CyberCX hints it will continue the above research. Perhaps it will look into being able to read the BIOS password in plaintext from the EEPROM, or check the viability of its screwdriver hack across more machines.

Mark Tyson
Freelance News Writer

Mark Tyson is a Freelance News Writer at Tom's Hardware US. He enjoys covering the full breadth of PC tech; from business and semiconductor design to products approaching the edge of reason.

  • PlaneInTheSky
    If you literally have physical access to the device. Why in god's name would you try to bypass the BIOS password instead of just ripping out the storage device.

    To reuse and old device makes sense, but then this has nothing to do with "security".
    Reply
  • Francis412
    PlaneInTheSky said:
    If you literally have physical access to the device. Why in god's name would you try to bypass the BIOS password instead of just ripping out the storage device.

    To reuse and old device makes sense, but then this has nothing to do with "security".
    some of us got paid to recover lost passwords with a screwdriver
    Reply
  • shaftdonuts
    What happened to just shorting the CMOS battery? I did this with kitchen tongs in a pinch for a friend. Her ex boyfriend put a bios password on hers when she broke up with him.
    Reply
  • TechieTwo
    Maybe just attach some C4 to your laptop for when a hacker tries to break in?
    Reply
  • TJ Hooker
    shaftdonuts said:
    What happened to just shorting the CMOS battery? I did this with kitchen tongs in a pinch for a friend. Her ex boyfriend put a bios password on hers when she broke up with him.
    Apparently that doesn't work on newer laptops. From the cyber security blog being referenced:

    "An old approach to resetting the BIOS would be to remove the coin cell battery and wait 5-10 minutes. This resets the BIOS configuration to factory defaults. This may have worked previously; however, on modern systems the configuration is stored in non-volatile storage on the motherboard. A different approach would need to be taken with these laptops."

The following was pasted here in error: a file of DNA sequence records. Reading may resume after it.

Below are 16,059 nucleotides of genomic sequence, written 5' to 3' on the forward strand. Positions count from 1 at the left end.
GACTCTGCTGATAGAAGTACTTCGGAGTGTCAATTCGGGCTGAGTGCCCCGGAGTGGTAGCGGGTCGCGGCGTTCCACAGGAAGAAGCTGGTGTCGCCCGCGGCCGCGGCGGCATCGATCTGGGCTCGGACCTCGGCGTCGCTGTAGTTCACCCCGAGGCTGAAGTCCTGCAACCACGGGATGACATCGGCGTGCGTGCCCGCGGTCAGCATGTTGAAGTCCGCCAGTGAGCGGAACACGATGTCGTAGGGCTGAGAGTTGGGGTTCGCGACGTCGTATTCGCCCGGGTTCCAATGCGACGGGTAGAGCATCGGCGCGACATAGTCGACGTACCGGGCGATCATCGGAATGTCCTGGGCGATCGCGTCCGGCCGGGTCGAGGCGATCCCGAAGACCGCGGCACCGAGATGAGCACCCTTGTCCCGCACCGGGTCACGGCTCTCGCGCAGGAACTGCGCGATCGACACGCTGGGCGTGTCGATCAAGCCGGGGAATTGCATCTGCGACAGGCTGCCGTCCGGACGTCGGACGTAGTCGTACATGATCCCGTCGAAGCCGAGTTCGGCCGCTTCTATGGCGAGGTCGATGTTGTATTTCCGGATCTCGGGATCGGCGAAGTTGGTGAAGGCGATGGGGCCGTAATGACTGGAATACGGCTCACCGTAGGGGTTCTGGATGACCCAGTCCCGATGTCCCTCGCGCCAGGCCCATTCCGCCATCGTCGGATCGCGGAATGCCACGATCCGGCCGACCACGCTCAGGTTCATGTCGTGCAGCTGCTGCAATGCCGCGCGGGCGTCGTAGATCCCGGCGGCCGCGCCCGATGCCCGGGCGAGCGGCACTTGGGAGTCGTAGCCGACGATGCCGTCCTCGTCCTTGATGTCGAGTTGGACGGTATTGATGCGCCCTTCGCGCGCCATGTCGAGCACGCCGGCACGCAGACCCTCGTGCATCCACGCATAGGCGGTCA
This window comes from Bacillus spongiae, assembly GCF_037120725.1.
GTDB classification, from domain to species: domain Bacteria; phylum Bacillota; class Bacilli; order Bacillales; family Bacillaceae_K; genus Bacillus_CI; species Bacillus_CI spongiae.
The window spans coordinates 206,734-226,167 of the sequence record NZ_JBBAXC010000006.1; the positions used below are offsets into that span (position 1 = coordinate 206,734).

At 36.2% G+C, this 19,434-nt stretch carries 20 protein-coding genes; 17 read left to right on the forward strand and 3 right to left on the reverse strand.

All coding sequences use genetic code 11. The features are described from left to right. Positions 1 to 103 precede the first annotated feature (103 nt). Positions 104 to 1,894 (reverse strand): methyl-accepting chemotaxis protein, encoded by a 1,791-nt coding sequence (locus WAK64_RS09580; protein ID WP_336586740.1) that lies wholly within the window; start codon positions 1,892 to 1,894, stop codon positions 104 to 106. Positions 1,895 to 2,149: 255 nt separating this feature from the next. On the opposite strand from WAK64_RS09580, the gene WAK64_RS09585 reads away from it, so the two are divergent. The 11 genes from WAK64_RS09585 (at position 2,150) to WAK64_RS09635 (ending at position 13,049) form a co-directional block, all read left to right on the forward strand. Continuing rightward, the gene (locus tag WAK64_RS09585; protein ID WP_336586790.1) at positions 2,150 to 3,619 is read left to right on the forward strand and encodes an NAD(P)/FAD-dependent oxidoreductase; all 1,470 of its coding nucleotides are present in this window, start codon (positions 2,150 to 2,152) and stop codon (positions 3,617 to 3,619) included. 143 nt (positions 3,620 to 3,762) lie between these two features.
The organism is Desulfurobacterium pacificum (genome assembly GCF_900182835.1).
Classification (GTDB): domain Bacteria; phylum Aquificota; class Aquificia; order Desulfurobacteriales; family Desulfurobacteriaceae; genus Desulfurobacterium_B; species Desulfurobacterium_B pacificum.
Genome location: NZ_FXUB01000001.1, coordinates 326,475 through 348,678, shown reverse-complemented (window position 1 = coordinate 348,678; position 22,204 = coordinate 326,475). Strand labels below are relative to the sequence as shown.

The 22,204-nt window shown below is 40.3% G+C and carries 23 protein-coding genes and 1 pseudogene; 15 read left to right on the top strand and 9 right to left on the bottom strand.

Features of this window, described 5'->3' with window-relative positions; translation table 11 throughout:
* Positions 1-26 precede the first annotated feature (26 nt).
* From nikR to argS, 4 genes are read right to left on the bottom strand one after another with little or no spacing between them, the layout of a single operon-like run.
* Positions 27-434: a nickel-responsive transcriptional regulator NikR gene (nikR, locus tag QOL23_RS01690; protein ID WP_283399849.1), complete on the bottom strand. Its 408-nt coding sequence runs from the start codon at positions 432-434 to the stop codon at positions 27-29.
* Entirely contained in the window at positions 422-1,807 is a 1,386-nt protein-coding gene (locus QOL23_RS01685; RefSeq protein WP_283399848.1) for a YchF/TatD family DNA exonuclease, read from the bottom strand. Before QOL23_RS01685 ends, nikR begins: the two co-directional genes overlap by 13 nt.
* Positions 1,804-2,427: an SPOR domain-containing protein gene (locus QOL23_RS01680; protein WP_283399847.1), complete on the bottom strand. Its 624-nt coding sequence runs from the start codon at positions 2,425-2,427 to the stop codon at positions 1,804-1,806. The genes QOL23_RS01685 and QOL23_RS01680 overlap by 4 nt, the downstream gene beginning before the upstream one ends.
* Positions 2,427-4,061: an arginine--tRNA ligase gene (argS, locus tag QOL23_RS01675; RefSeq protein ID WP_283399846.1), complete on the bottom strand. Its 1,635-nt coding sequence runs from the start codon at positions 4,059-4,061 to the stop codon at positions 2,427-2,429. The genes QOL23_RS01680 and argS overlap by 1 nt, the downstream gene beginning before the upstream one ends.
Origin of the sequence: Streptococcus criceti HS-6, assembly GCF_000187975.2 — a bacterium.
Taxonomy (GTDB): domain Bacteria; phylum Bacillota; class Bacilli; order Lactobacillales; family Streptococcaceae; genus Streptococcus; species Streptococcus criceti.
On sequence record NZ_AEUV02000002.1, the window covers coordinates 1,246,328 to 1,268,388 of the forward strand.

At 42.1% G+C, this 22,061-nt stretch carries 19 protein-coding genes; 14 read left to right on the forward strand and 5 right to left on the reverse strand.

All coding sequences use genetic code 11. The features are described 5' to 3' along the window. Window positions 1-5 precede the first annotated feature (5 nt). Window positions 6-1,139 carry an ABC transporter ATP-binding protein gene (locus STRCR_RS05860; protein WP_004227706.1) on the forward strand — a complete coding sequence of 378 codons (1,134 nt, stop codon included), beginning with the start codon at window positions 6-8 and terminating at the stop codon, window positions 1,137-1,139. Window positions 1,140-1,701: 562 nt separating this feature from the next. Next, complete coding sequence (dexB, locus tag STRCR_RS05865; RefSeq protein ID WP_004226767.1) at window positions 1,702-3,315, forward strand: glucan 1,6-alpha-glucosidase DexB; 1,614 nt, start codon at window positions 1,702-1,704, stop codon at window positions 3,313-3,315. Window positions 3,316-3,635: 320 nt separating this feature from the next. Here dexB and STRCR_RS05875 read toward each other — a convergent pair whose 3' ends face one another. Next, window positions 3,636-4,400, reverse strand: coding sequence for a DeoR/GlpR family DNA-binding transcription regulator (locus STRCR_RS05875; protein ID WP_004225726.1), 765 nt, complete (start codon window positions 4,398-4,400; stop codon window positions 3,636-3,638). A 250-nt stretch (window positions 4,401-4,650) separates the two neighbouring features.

https://blog.cybercx.co.nz/bypassing-bios-password
    Reply
  • tamalero
    PlaneInTheSky said:
    If you literally have physical access to the device. Why in god's name would you try to bypass the BIOS password instead of just ripping out the storage device.

    To reuse and old device makes sense, but then this has nothing to do with "security".
    Maybe a BIOS to hard drive encryption system?
    I'm just daydreaming here.
    Reply
  • deesider
    PlaneInTheSky said:
    If you literally have physical access to the device. Why in god's name would you try to bypass the BIOS password instead of just ripping out the storage device.

    To reuse and old device makes sense, but then this has nothing to do with "security".
    Taking the storage out won't unlock the BIOS...
    Reply
  • Makaveli
    deesider said:
    Taking the storage out won't unlock the BIOS...
    A bios will not hold any useful information a hard drive will.

    And I think that is his point.
    Reply
  • plateLunch
    shaftdonuts said:
    What happened to just shorting the CMOS battery?
    It's an EEPROM. EE stands for Electrically Eraseable. It will hold data even with no power.
    Reply
  • Geef
    >Maybe just attach some C4 to your laptop for when a hacker tries to break in?

    Its better if its a grenade!
    Reply